Having someone explain something to you that you obviously know is annoying. If man does it to a woman it called ‘mansplaining’.
Which is fine. I don’t think we need another word. When a Man does it to a man, it’s usually followed with something like ‘If I am having the problem, do you really think I need that explained?’ or maybe ‘duh!’ or maybe ‘shut up’.

If a person makes a statement, and you make a counter statement, like in a discussion, it’s not mansplaining. Sorry, it just isn’t. That’s what a discussion is. You present something, and people reply, possible with a counter argument.

Claiming some is mansplaining in that situation only undermines the comment when sone is actually mansplaining.

Even if you already know the counter argument, it’s still not mansplaining. That would require the person you are having the discussion with to be able to read you mind. So when you make a twitter comment, and someone points out a counter to your statement, the proper response is not “YOU win Mansplainer of the year”. “It’s I knew that already.” The person replying to you cannot read your mind, they can only know what you stated.

If I went to the youtube channel “See Jane Drill”(awesome channel, btw) and tried to explain to her how power tools work, that would be mansplaining.

If a computer programmer was have a frustrating problem and I explained to her how bubble sorts work, the would be mansplaining.

In both those examples I should be called out, but Try to remember most mansplaining isn’t intentional.

And when someone asks how what they said was mansplaining, then the onerous is on you to explain why. That’s the polite thing to do.

This doesn’t even get into that if you know it was wrong, isn’t in unethical of you to keep saying it?

Also, do we really need a gender specific insult for the word? Is that really going to advance polite discussion? Is it really better than a polite reminder? Or even ‘I don’t need then explained to me’?

Is it really less insulting than dismissing a woman’s point as ‘Bitchsplaining’*?

*Dear reader: Please don’t do or say that.

My weekend with Elite: Dangerous.

The most important thing to remember during this review is that, the game is visually stunning, and the combat physics are top notch, and it’s fun.

The end.
haha…. no. I mean, yes all that is true, but there is more.

There are 3 modes of play. Solo, Only with your group, and open. In this review (Siskel and Ebert rate my review: 2 thumbs who the hell is this guy.) I played in either solo, or group. So any description of hostile action I may write, will be from NPCs.

Elite: Dangerous is on steam for about 45 bucks. I have no problem with that price, and in fact would have no problem if it was 55 dollars. I like the purchase and then play model, however they seem to be trying to also charge extra if you want to paint your ship. I know it’s probably a tiny thing, but it annoys me to no end.

A tiny thing. (No Penis joke for you.)

It’s like Blizzard charging extra for a different skin tone on your character. I’d be fine with charging for specific patterns, like camo or chrome, but even for basic colors? That’s just tacky.

Enough of that, moving on.

The universe is fantastic, but some of the (fictional) engineers in game must be mad men. Really, a tiny slot ships barely fit through to dock? Ships coming in and going out using the ‘mail slot’?
That’s just a world thing, but I always think about it when docking.

So, in the world you have three ‘frames’ of travel. Normal, Supercruise, and Hyperdrive.

Normal is basically when you are docking or in combat.
Hyperdrive is when you are moving from system to system. Spawning into a new zone, really.

Super cruise is when you move at very fast speeds, between jumps. You can be forced out of supercruise. This is called Interdiction.


So some other ship wants your cargo, or your bounty, or whatevers. So they activate their device to interdicted you, and your screen shows a blue circle you try to keep alignment with. If you can’t keep it aligned you get popped out of supercruise and into normal space.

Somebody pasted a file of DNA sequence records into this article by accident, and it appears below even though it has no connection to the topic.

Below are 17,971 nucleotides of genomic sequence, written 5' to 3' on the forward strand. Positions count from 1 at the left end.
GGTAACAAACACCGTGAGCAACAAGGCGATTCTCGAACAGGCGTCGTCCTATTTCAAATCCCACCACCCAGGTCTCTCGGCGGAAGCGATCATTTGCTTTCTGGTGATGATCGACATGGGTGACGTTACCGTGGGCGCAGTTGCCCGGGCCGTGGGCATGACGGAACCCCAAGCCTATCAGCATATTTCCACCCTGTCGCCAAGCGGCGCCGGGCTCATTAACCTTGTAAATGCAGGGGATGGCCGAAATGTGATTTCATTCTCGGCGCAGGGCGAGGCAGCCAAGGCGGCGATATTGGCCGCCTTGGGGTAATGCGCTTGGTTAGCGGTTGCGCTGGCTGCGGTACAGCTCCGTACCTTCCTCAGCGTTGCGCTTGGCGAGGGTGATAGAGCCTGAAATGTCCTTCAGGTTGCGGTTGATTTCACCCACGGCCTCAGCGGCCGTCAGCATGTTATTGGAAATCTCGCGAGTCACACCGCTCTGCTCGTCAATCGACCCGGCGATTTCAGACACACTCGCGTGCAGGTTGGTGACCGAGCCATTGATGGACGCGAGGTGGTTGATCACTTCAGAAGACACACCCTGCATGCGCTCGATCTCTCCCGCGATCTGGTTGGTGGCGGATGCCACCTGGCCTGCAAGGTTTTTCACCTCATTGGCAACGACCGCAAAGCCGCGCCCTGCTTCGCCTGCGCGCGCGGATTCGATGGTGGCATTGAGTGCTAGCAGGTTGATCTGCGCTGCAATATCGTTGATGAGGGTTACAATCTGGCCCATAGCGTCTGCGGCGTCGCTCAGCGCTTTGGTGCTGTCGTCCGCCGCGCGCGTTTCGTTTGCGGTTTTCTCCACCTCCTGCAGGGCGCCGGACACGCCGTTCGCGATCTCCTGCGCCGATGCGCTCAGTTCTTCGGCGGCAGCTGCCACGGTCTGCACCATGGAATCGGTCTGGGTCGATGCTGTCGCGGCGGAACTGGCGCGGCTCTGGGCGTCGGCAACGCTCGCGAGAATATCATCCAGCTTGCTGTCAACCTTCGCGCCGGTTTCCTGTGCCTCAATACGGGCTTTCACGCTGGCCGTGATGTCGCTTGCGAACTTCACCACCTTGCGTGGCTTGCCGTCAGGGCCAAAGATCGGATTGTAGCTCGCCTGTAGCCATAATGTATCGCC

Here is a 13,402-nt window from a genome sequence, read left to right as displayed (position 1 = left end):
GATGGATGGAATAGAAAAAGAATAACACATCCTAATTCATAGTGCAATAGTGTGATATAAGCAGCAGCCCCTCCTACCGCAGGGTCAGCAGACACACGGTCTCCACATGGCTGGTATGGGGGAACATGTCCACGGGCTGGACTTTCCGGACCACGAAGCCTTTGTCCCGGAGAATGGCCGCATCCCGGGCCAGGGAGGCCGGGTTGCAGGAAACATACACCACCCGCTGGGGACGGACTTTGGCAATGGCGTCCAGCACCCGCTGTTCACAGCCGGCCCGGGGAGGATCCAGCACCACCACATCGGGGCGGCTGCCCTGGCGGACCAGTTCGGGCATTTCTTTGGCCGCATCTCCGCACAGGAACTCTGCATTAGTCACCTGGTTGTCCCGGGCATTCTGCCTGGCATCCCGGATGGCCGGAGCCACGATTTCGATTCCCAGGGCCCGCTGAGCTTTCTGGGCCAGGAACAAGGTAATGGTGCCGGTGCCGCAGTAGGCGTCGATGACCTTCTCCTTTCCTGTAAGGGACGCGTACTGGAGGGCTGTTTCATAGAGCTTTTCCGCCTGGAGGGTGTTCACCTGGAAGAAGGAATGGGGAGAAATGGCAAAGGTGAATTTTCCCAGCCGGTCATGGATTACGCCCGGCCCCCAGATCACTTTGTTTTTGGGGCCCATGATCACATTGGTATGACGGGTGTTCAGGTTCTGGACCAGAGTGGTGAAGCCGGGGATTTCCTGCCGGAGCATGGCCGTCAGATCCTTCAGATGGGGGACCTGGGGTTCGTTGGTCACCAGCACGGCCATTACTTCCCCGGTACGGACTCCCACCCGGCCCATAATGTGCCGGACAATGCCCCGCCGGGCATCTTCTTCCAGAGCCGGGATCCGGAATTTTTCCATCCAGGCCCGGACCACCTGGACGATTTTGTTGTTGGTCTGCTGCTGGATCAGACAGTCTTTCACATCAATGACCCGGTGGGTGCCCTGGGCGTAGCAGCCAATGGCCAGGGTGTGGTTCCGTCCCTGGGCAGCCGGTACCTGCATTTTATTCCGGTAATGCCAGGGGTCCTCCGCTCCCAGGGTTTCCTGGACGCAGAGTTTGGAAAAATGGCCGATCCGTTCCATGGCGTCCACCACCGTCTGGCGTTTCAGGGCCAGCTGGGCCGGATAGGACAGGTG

Then the jerk either demands your cargo(never happened to me, but it can in theory) or they just shoot you and try to make you explode because they are pirates.

This can be frustrating. So, so frustrating. When flying my hauler, I kept getting interdicted and blown up. I really had no chance against those guys. I was popped out of supercruise and blown up in about 5 seconds. During the session I ended up losing 240K of credits. I was not happy.

Not. Happy.

Fortunately I handled it well by ranting on twitter.cough.

They do use a mechanic that’s interesting. There is a buyback cost of your ship, so if (when) you get blown up you can buy the same ship outfitted the same way sans cargo. So never go below your buyback cost. IF you don’t have enough money you can buy back without some items. If you have even less money, you can get the starter ship for free. So that is pretty well thought through!

But when you get blown up, you start back at the station you started your run. That is a mechanic people grew tired up 15 years ago. MMOs have learned people are happier if you put them at the nearest ‘spawn’ point. No one wants to do the same series of jumps again. At least give the user the option of where along his last series of jumps they want to start.

You can play any different styles. from trade, to missions, to combat. All three are well executed.

There is a learning curve. The docs aren’t done very well, but there are a lot of really good videos. I suggest newbs watch a getting started video.

There is a lot you can do, and a lot of commands. Once you start ‘getting’ the game the commands make sense.

I highly recommend getting a joy stick and hotas. I am using X.FLight Thrustmaster Hotas.
I’m a thrustmaster, if you know what I mean.

I linked to Fry’s, becasue at this Time Amazon has them going for 80 dollars instead of the normal 50 dollars. I wonder if thats do toy Elite:Dangerous demand? Yes, there are better joysticks, but dropping 200-300 hundred dollar on myself 2 months before christmas would have consequences.

Serious. Consequences.

If you like space flight sims, then buy this game. The starting learning curve is a little steep, so do the training.

tl;dr: I took the time to write it, you can take the time to read it.

As a side note. When playing, sometimes I like to think the game was developed by aliens so we could fly their ships for them. Outsourcing their work so they can watch alien game of thrones.

My son got me to play ELite: Dangerous, and I think he may be regretting it. I kept interrupting him to help me figure things out.